by Ingrid Plum, Graham Dunning & Anton Mobin
Released on Fort Fruit Evil
60 copies / SOLD OUT
Recorded at Sound Savers, Homerton, London on 6th July 2018.
Ingrid Plum: voice, percussion, walkman, electronics.
Anton Mobin: prepared chamber.
Graham Dunning: turntable, dubplates, spring reverbs, objects.
About Ingrid Plum
Originally from Denmark, Ingrid Plum uses her voice with extended technique, improvisation, field recordings and electronics, to create layered soundscapes, spoken word and songs. Described by The Guardian as “gorgeously atmospheric vocal techniques woven around field recordings & electronics” she has performed and exhibited installation art internationally since 2002, creating work that combines sound art, contemporary classical and folk music. Incorporating her research into folk traditions with field recordings and studying directly with Meredith Monk her recent performances have been described as “succinct and nourishing... a luxuriant space between almost excessive precision and looser improvisation" by The Wire.
About Graham Dunning
Graham Dunning [b. 1981] is self-taught as an artist and musician having studied neither discipline academically. His live work explores sound as texture, timbre and something tactile, drawing on bedroom production, tinkering and recycling found objects. He also creates visual work, video and installations drawing on these themes.
Much of the work evolves through experimentation with different processes: considering the methods by which sounds become music; process as a continuum encompassing both improvisational and procedural methods; and testing analogous processes across different media.
Graham has performed solo and in ensembles across the UK, Europe and Canada, and exhibited in the UK, Europe, New Zealand and USA. He teaches Experimental Sound Art at the Mary Ward Centre in London and also gives various independent workshops. He has released through Entr’acte, Seagrave, Tombed Visions and more.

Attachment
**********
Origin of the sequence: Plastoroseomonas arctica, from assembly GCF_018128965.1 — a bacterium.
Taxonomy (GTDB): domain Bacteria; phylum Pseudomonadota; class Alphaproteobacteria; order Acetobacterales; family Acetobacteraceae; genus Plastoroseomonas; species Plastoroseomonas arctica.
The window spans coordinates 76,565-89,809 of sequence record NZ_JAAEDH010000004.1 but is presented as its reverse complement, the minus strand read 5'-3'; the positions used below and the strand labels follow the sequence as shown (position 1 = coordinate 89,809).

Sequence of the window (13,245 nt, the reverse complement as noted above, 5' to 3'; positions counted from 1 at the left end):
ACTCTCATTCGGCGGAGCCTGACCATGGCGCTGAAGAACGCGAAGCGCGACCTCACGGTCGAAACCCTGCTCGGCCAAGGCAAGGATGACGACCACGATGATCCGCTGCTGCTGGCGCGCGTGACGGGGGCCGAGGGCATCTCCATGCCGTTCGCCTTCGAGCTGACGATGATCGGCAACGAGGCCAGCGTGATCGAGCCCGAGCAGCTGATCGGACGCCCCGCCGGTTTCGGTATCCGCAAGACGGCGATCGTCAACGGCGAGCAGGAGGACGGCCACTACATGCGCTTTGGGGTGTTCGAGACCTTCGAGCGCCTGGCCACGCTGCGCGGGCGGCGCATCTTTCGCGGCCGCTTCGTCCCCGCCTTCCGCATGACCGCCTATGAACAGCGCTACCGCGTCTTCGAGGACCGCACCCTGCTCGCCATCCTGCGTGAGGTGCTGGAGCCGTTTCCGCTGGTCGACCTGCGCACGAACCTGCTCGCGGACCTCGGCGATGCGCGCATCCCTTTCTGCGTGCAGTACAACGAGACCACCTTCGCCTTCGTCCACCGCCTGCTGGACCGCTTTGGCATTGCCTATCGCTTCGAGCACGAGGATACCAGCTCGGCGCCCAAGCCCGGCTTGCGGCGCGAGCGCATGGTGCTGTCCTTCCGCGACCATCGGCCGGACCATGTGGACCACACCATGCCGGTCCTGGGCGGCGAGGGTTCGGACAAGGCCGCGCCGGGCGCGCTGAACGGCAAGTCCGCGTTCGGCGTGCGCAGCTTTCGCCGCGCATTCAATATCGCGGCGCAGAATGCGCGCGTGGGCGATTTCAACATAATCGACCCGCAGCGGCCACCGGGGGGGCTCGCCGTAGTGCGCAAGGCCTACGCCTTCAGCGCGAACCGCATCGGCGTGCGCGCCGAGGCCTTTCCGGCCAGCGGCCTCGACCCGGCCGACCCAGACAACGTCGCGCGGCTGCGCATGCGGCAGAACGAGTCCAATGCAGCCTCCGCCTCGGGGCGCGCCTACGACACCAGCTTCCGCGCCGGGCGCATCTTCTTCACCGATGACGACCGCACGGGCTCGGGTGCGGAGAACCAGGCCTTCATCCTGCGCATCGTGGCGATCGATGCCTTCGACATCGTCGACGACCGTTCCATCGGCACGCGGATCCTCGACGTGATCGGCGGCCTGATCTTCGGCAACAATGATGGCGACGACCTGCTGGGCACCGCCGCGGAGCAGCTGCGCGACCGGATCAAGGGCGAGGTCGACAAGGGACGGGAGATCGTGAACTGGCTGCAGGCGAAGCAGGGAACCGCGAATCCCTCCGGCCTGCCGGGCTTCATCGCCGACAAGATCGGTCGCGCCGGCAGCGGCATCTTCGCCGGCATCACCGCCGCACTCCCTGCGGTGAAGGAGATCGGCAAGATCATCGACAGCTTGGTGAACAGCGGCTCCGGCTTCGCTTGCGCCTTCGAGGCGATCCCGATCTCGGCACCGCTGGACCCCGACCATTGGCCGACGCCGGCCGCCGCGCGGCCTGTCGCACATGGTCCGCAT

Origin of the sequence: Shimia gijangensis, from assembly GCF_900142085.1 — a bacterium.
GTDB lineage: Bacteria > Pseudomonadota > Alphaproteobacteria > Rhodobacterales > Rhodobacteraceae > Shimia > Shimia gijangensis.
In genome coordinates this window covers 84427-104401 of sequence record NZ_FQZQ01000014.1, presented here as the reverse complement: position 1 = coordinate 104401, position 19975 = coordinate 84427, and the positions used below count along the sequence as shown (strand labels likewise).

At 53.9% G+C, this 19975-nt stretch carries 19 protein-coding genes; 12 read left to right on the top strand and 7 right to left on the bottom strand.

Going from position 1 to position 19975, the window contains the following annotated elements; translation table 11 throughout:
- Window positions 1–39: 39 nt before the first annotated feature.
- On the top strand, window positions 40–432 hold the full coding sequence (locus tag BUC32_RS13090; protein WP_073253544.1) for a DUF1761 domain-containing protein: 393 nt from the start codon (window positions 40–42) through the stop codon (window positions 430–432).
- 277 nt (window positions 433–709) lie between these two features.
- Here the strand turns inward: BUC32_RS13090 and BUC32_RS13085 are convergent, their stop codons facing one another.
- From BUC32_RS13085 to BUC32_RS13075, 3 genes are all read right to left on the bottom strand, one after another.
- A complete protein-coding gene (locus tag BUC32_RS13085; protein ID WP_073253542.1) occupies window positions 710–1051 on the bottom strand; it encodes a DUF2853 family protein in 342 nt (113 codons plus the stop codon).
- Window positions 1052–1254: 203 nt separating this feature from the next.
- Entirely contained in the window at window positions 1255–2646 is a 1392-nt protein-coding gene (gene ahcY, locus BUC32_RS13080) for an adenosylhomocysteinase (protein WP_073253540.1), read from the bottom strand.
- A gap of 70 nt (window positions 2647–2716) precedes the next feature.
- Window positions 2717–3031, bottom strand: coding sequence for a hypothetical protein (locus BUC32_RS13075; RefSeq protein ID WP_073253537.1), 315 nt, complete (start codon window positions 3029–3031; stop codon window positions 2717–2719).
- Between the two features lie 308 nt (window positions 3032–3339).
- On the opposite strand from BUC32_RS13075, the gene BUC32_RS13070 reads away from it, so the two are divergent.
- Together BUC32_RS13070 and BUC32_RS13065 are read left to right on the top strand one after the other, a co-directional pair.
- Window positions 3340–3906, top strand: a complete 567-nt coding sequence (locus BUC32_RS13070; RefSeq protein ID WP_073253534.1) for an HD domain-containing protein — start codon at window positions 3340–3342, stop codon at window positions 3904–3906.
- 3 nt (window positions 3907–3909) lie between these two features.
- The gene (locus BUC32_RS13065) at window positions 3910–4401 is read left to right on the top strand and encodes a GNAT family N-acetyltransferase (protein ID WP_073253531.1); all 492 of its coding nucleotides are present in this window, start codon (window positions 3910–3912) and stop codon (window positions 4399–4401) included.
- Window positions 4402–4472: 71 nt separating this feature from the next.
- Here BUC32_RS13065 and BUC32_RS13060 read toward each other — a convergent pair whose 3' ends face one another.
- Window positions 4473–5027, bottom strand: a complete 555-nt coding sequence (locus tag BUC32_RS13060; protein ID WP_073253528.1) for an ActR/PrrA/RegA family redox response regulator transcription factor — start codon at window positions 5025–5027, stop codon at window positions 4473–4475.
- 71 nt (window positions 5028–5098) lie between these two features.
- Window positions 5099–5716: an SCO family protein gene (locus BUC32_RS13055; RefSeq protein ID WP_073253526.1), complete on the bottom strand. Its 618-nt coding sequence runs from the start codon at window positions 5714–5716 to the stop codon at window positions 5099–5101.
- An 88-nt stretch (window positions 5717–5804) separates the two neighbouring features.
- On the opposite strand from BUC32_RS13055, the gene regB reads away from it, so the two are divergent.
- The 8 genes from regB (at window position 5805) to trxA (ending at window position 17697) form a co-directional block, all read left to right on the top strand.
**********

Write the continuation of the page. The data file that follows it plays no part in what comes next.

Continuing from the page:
Notes from the label :
This is the first recording by the trio of UK-born, Denmark-based Ingrid Plum, France's Anton Mobin, and Londoner Graham Dunning, consisting of concise tabletop improv pieces utilising electronics, field recordings, vocals, and various unspecified objects.
The title, which can be seen under the windows of some London buildings, refers to a 19th century law guaranteeing unobstructed natural light. Recorded in that city, the music feels situated there, evoking understated mystery, benevolent grittiness, and the fragile quietness that can occasionally occur in a densely populated area.
Review on "Noise Not Music" by Jack Davidson
I’ve often discussed the marked difference between directly recorded and reverb- filled, space-utilizing tabletop improvisation, and how artists’ work can fall into either category (or both). Like Dylan Burchett’s bread, the piece which most recently engendered this discussion, Ancient Lights seems to possess elements both internal and external, with a spectacular intensity that could only from these three mad sound-scientists at their eclectically equipped laboratory surfaces. Each participant is a formidable force in their own right: Ingrid Plum, accomplished improviser and performer, lends choice contributions from objects, Walkman, and utterance; Anton Mobin, master of his singular, lushly intimate style of théâtre d’objets, amplifies and broadcasts miniature percussive events from his prepared chamber; and Graham Dunning, dedicated sound artist and educator, bewilders (as usual) with his virtuosic extended turntable techniques. This well- controlled mess of machinery takes a while to emerge from the recording which begins “Frame Makers,” which one might think captures the sound of audience members and the surrounding locale during the music’s recording—but all ofAncient Lights was documented in the controlled studio environment of Sound Savers in Hackney. This is just one of many instances in which field recordings and other disparate intrusions are used to play around with physical space in its communicative form, when a somber, wordless croon or distant clunk greases the already precarious surfaces of churning cogs and rotating plates.